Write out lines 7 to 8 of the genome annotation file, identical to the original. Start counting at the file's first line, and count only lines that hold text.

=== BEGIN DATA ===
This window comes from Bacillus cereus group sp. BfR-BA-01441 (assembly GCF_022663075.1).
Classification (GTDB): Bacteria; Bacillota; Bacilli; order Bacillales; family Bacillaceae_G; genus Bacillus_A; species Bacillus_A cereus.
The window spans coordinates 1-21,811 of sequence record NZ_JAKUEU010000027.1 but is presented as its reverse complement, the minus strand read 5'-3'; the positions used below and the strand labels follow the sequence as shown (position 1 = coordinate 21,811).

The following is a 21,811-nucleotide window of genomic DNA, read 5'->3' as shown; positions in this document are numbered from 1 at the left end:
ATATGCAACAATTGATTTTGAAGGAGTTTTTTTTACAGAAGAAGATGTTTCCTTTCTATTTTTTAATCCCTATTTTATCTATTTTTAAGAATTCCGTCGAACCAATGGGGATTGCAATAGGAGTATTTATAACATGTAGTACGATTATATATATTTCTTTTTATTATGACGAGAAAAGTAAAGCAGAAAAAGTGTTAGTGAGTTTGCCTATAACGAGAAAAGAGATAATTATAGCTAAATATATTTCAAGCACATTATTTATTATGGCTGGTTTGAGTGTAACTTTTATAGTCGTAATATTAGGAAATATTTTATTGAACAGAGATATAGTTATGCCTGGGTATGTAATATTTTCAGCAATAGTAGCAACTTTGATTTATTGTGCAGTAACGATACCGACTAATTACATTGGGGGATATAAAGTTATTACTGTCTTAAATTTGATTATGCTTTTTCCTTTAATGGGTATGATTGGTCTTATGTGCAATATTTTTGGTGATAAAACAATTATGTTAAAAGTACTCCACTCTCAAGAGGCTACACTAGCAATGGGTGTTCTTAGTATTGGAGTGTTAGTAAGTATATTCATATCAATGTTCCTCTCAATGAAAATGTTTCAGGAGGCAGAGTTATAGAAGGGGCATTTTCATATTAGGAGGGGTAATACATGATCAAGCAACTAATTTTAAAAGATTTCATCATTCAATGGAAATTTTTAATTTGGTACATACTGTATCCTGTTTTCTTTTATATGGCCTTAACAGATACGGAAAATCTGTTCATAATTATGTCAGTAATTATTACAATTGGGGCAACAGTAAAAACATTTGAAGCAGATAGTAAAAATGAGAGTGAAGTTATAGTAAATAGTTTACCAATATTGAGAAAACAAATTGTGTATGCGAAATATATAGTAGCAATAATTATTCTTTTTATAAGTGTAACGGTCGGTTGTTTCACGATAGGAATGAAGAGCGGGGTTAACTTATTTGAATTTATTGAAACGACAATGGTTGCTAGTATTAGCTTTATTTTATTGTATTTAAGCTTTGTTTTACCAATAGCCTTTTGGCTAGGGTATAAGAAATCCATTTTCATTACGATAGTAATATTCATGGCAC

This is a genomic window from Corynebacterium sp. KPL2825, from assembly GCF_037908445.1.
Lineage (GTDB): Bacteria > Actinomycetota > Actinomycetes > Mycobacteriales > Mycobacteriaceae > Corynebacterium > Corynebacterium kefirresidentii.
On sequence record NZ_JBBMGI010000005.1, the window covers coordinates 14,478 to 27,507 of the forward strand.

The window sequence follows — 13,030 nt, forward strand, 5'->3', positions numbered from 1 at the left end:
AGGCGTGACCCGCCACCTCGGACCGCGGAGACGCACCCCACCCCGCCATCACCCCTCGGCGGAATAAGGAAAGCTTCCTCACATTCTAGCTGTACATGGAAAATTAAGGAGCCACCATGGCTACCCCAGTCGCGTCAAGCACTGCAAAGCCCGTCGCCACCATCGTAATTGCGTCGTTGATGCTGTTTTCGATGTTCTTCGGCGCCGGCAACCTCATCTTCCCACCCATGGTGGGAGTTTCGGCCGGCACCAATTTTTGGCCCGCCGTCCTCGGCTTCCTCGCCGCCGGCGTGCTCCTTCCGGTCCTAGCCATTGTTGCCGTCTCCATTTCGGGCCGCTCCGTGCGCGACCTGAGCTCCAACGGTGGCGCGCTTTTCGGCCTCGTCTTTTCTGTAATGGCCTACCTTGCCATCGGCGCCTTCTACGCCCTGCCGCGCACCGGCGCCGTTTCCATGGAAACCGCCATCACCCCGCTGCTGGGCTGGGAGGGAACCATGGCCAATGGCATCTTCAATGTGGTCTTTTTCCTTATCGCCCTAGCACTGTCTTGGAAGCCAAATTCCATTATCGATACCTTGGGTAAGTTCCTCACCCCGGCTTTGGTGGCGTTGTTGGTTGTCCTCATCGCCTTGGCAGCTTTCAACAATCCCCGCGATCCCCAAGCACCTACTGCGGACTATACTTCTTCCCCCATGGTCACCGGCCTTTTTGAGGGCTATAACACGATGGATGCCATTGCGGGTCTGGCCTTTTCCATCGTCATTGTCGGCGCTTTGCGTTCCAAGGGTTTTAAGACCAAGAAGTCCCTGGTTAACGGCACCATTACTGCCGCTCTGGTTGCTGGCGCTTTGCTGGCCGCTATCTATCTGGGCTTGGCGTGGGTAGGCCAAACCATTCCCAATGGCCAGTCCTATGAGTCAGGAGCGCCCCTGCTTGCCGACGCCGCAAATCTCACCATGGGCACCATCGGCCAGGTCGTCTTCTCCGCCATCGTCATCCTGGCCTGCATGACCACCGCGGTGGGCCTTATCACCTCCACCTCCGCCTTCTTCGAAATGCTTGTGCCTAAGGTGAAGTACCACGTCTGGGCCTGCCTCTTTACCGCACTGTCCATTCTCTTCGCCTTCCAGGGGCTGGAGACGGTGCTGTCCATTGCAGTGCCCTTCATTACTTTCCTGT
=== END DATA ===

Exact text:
Lineage (GTDB): Bacteria > Actinomycetota > Actinomycetes > Mycobacteriales > Mycobacteriaceae > Corynebacterium > Corynebacterium kefirresidentii.
On sequence record NZ_JBBMGI010000005.1, the window covers coordinates 14,478 to 27,507 of the forward strand.